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Study: Linux use undeterred by SCO suit

New research indicates that the legal battle over use of Unix source code in the Linux operating system is not discouraging developers from working on Linux-oriented software.

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New research indicates that SCO Group's lawsuit over the use of Unix source code in the Linux operating system has not discouraged developers from implementing Linux-oriented software.

A survey of roughly 400 software developers completed by researchers at Evans Data found that more than 70 percent of the IT professionals it polled do not believe that the

Published on the eve of the LinuxWorld conference, the industry's largest Linux-focused event, which kicks off Monday in San Francisco, the survey concluded that SCO's lawsuit has done little to deter users from deploying Linux. SCO claims that its Unix code was illegally copied into Linux and that companies such as IBM illegally transferred improvements made to Unix into Linux and should pay license fees to SCO.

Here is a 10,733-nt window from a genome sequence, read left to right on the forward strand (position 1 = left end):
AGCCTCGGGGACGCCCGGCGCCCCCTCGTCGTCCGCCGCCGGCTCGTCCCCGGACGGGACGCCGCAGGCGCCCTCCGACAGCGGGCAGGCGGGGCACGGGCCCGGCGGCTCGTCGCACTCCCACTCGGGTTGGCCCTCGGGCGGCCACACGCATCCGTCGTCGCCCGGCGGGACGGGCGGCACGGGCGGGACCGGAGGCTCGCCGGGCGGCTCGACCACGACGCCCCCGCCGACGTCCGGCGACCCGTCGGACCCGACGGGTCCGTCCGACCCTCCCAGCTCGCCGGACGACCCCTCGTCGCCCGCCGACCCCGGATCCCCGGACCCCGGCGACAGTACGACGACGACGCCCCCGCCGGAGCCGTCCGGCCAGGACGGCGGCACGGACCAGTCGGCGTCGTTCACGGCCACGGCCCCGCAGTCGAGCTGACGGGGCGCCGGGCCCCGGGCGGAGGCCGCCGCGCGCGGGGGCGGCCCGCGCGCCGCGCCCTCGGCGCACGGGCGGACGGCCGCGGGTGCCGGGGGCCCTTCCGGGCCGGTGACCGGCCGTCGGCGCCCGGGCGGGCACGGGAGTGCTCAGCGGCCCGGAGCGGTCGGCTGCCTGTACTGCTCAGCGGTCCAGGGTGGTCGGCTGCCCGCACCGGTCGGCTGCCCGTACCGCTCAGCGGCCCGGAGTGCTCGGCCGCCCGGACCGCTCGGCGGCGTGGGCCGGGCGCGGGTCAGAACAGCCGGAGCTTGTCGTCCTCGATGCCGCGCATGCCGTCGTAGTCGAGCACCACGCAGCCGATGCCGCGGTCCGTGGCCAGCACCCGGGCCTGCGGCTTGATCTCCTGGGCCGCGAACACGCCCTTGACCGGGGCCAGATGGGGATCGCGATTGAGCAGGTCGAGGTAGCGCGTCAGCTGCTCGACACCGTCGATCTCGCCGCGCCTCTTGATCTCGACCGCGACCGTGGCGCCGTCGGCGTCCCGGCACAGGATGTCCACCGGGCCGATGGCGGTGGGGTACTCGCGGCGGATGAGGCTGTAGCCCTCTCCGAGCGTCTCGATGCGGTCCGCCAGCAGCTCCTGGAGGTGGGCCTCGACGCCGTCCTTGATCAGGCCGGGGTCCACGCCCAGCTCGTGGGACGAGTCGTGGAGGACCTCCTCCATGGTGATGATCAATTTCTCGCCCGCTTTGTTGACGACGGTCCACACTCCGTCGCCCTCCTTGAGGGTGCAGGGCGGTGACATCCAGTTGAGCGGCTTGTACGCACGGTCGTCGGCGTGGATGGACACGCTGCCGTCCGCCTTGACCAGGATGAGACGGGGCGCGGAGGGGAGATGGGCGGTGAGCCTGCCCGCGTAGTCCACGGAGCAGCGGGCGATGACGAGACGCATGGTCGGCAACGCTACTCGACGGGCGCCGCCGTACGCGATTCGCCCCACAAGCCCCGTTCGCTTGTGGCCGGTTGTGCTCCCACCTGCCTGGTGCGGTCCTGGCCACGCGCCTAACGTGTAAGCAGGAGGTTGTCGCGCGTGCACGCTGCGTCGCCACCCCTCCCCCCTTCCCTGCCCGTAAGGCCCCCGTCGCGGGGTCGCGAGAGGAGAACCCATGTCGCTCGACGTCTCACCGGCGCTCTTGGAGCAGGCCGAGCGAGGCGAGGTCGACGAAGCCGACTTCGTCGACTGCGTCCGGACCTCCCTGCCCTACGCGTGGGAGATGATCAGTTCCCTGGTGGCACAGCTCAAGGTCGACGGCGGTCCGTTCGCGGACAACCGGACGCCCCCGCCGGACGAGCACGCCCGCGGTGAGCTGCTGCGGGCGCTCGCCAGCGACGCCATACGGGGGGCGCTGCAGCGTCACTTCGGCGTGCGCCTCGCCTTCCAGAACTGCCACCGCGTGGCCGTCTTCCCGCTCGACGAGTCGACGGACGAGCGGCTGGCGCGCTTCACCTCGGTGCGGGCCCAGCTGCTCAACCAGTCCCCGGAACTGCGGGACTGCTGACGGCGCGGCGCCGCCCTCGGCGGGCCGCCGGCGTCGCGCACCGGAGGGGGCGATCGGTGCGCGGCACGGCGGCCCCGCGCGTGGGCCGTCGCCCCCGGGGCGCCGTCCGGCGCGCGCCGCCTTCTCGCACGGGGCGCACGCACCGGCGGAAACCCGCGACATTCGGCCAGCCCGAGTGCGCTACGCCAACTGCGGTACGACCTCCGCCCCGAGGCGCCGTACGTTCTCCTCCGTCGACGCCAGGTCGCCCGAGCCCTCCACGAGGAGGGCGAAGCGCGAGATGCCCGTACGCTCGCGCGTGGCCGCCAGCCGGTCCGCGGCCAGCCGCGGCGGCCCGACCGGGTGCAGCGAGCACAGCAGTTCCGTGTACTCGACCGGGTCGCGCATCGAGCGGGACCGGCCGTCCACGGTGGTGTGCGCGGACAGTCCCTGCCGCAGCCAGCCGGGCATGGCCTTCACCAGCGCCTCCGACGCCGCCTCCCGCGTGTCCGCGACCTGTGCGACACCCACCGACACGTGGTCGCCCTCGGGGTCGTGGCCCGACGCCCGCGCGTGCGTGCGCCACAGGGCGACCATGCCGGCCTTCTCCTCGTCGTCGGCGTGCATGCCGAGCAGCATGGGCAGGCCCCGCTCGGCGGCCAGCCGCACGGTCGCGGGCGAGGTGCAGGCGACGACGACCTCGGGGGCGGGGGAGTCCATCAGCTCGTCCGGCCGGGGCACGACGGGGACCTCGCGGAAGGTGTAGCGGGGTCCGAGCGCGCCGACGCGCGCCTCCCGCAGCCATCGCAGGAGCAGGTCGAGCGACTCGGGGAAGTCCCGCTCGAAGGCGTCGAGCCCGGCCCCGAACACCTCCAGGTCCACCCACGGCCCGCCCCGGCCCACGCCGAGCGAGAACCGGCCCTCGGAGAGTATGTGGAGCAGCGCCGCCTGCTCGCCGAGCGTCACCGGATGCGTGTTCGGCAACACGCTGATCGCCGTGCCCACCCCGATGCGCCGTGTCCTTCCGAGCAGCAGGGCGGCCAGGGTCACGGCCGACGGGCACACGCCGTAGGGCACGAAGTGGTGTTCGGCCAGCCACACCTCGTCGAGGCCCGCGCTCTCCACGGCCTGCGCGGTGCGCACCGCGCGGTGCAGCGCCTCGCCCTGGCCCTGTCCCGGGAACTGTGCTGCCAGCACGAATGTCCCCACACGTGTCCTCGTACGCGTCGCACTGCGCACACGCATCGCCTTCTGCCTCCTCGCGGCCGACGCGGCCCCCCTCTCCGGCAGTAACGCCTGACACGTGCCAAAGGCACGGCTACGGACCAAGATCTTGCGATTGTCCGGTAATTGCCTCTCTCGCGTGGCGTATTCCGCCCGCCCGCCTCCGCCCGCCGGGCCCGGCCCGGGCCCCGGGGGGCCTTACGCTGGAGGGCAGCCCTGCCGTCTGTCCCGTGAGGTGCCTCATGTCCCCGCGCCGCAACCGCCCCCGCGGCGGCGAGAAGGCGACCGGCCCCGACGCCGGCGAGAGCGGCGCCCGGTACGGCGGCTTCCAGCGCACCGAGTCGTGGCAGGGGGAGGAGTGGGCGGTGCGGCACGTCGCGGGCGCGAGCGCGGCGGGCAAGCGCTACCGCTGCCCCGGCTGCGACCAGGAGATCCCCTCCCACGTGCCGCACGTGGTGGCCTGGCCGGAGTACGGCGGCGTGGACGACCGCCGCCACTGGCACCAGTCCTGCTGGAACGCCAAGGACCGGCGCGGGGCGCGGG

The legal battle also appears to have done little to shift strategy at companies such as IBM that are mounting large-scale efforts around Linux. IBM is expected to announce five new Linux-oriented customer wins at LinuxWorld as well as an expansion of its practice around the software.

"Developers seem unimpressed with the SCO lawsuit," Nicholas Petreley, an analyst at Evans Data, said in a statement. "They are certainly not concerned enough to change their plans for Linux, since only one out of ten are considering it a factor in their adoption plans."

Additional findings of the poll, completed in July, suggested increased ease among those who move applications from other operating systems to Linux. The report indicated that about 45 percent of Unix application migrations to Linux have been completed in six months or less and found that 47 percent of overall planned Windows application migrations have been finished.

Evans Data also reported that the market for Linux remains largely up for grabs, with 36 percent of developers opting for commercial versions of the software and 15 percent choosing a noncommercial alternative. In addition, 49 percent of the developers surveyed labeled themselves undecided on the matter.